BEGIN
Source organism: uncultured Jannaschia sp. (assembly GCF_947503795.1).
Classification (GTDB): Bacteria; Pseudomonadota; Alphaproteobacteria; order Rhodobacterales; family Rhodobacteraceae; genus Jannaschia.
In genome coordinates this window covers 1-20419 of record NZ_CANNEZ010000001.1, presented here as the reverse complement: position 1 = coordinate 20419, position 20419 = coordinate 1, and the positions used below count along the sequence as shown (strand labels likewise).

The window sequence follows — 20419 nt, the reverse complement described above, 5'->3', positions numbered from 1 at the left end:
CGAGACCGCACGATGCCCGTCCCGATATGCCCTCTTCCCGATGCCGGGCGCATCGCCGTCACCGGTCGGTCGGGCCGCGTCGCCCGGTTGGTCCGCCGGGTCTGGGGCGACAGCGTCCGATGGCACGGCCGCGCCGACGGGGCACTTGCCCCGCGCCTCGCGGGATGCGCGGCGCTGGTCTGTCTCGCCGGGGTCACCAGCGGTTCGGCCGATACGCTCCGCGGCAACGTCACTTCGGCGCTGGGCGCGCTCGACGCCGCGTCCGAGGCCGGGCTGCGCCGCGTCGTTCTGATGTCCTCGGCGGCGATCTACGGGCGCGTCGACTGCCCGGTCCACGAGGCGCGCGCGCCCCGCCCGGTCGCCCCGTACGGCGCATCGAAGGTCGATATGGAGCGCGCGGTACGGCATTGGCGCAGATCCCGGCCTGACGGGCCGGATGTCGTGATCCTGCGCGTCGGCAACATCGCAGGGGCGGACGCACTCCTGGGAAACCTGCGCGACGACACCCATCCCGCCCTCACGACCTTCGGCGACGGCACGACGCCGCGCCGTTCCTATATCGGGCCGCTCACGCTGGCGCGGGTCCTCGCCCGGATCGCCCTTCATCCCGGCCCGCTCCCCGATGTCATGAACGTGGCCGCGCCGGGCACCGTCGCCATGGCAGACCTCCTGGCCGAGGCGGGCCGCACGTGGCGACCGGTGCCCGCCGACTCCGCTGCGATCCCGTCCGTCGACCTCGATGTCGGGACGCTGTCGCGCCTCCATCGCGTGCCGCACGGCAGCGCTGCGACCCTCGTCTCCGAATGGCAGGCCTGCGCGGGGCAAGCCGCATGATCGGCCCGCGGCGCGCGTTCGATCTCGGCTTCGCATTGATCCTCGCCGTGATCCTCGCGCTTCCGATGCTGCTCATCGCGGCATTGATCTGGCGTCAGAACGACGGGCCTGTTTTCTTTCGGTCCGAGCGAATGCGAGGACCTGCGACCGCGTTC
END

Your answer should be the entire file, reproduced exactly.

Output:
Source organism: uncultured Jannaschia sp. (assembly GCF_947503795.1).
Classification (GTDB): Bacteria; Pseudomonadota; Alphaproteobacteria; order Rhodobacterales; family Rhodobacteraceae; genus Jannaschia.
In genome coordinates this window covers 1-20419 of record NZ_CANNEZ010000001.1, presented here as the reverse complement: position 1 = coordinate 20419, position 20419 = coordinate 1, and the positions used below count along the sequence as shown (strand labels likewise).

The window sequence follows — 20419 nt, the reverse complement described above, 5'->3', positions numbered from 1 at the left end:
CGAGACCGCACGATGCCCGTCCCGATATGCCCTCTTCCCGATGCCGGGCGCATCGCCGTCACCGGTCGGTCGGGCCGCGTCGCCCGGTTGGTCCGCCGGGTCTGGGGCGACAGCGTCCGATGGCACGGCCGCGCCGACGGGGCACTTGCCCCGCGCCTCGCGGGATGCGCGGCGCTGGTCTGTCTCGCCGGGGTCACCAGCGGTTCGGCCGATACGCTCCGCGGCAACGTCACTTCGGCGCTGGGCGCGCTCGACGCCGCGTCCGAGGCCGGGCTGCGCCGCGTCGTTCTGATGTCCTCGGCGGCGATCTACGGGCGCGTCGACTGCCCGGTCCACGAGGCGCGCGCGCCCCGCCCGGTCGCCCCGTACGGCGCATCGAAGGTCGATATGGAGCGCGCGGTACGGCATTGGCGCAGATCCCGGCCTGACGGGCCGGATGTCGTGATCCTGCGCGTCGGCAACATCGCAGGGGCGGACGCACTCCTGGGAAACCTGCGCGACGACACCCATCCCGCCCTCACGACCTTCGGCGACGGCACGACGCCGCGCCGTTCCTATATCGGGCCGCTCACGCTGGCGCGGGTCCTCGCCCGGATCGCCCTTCATCCCGGCCCGCTCCCCGATGTCATGAACGTGGCCGCGCCGGGCACCGTCGCCATGGCAGACCTCCTGGCCGAGGCGGGCCGCACGTGGCGACCGGTGCCCGCCGACTCCGCTGCGATCCCGTCCGTCGACCTCGATGTCGGGACGCTGTCGCGCCTCCATCGCGTGCCGCACGGCAGCGCTGCGACCCTCGTCTCCGAATGGCAGGCCTGCGCGGGGCAAGCCGCATGATCGGCCCGCGGCGCGCGTTCGATCTCGGCTTCGCATTGATCCTCGCCGTGATCCTCGCGCTTCCGATGCTGCTCATCGCGGCATTGATCTGGCGTCAGAACGACGGGCCTGTTTTCTTTCGGTCCGAGCGAATGCGAGGACCTGCGACCGCGTTC